Too afraid to ask: What's going on with Russia?
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    Russia’s been slapped in the face, once again, with sanctions imposed by the Obama administration. Once again? Yes, back in 2015 when Russia decided to annex Crimea, the U.S. and the European Union responded not so favorably. The official response was economic and diplomatic sanctions on Russian officials, military personnel, and businesses. Restrictions came in the form of sanctions on major Russian state banks and corporations, as well as on the import and export of goods. These sanctions have had an intensely negative effect on Russian businesses and daily life for the average Russian citizen.

    Fast forward to the 2016 U.S. presidential election. Throughout the election there were rumors of Russian meddling with official election business in attempts to aid the Trump campaign. In the last few weeks U.S. intelligence agencies have confirmed that the Kremlin did, in fact, enable and authorize the hacking of sensitive information, which included the campaign strategies of multiple democrats.

    What are sanctions?

    Basically, a sanction is a threatened penalty or restriction for breaking a law. The sanctions imposed on Russia are both diplomatic [kicking Russian diplomats out of the U.S.] and economic [trade restrictions, etc.].

    Why is Russia being sanctioned?

    For hacking into the Democratic National Committee (DNC) servers.

    The Obama Administration received confirmation that back in 2015 and 2016, two state-sponsored Russian hackers broke into D.N.C. servers and released thousands of pages of documents on an internet site. Journalists and political bloggers were sent links to the classified information and reported it to the public.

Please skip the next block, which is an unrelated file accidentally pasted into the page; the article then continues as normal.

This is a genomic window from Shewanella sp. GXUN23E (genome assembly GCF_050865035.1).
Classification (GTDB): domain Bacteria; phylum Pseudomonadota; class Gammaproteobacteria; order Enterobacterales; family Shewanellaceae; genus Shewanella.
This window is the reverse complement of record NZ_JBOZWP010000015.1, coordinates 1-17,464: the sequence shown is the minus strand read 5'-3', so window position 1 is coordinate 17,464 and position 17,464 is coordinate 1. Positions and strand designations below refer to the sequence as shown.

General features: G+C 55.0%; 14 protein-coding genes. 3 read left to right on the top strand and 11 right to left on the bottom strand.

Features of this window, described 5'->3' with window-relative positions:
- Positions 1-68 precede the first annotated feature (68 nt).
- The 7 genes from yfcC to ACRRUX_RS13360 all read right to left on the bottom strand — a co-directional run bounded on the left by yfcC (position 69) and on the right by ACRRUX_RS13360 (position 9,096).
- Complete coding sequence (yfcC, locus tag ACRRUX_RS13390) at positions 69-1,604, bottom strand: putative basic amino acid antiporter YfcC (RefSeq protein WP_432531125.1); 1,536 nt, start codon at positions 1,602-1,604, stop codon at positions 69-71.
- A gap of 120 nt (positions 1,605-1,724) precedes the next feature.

The publication of those documents led to several counterblasts against democrats in multiple house races, inducing multiple candidates, like Annette Taddeo of South Florida. It even lead to the resignation of D.N.C. Chairwoman, Debbie Wasserman Schultz, after documents revealed that D.N.C. officials conspired to cripple the campaign of Bernie Sanders.

    Dynamics between top members in the Clinton campaign were also leaked, revealing classified information to the public.

    What do the sanctions entail?

    1. All property in the U.S. including money, real estate, electronic property, etc. cannot be ”transferred, paid, exported, withdrawn, or otherwise dealt” to the peoples and organizations highlighted by Obama. Those peoples and organizations include: the GRU and FSB (two Russian intelligence services), four officers in the GRU, and three companies that financially supported to the GRU in cyber- attacks.
    2. 35 Russian diplomats were kicked out of the U.S.
    3. Two compounds owned by the Russian government in Maryland and New York were shut down and Russians will no longer have access to them.

    Russia’s response

    Soon after Obama’s announcement, rumors began circulating that the Kremlin would be closing down international schools in Moscow and would deport U.S. diplomats in the country. However, it quickly became apparent that Putin would not retaliate against the sanctions and instead would wait until president-elect Trump takes office to take any action.

    Trump’s response (in tweet form)

    Response to Obama: Get over it. Four hours after Obama’s announcement of new sanctions, Trump said: “It’s time for our country to move onto bigger and better things.” However, Trump still has not held a formal press conference on the issue.

    Response to Putin: Good job. Praising Putin, Trump tweeted: “Great move on delay [by V. Putin] - I always knew he was very smart!"

    What does Obama’s action mean?

    Realistically, probably not much. These sanctions are more symbolic than anything else. The sanctions imposed on Russia after the annexation of Crimea hurt Russia pretty badly. The new post-election sanctions are not likely to have an effect on the lives of Russian intelligence officers or citizens.

    It’s likely that Obama took these actions for the following reasons: he had to do something and wants to send a message to Russia, and the global community, that the U.S. will not stand for this kind of meddling; Obama wants to spoil Trump’s future relations with the Senate and Congress in the case that he decides to remove the sanctions; and he wants to end his presidency on a strong note.

    Can Mr. Trump please stand up? The world is looking to the president-elect to see how he’ll handle the sanctions once he is sworn into office on Jan. 20. As of now, it appears that he wants to stay friends with Russia and slowly move past this controversy.


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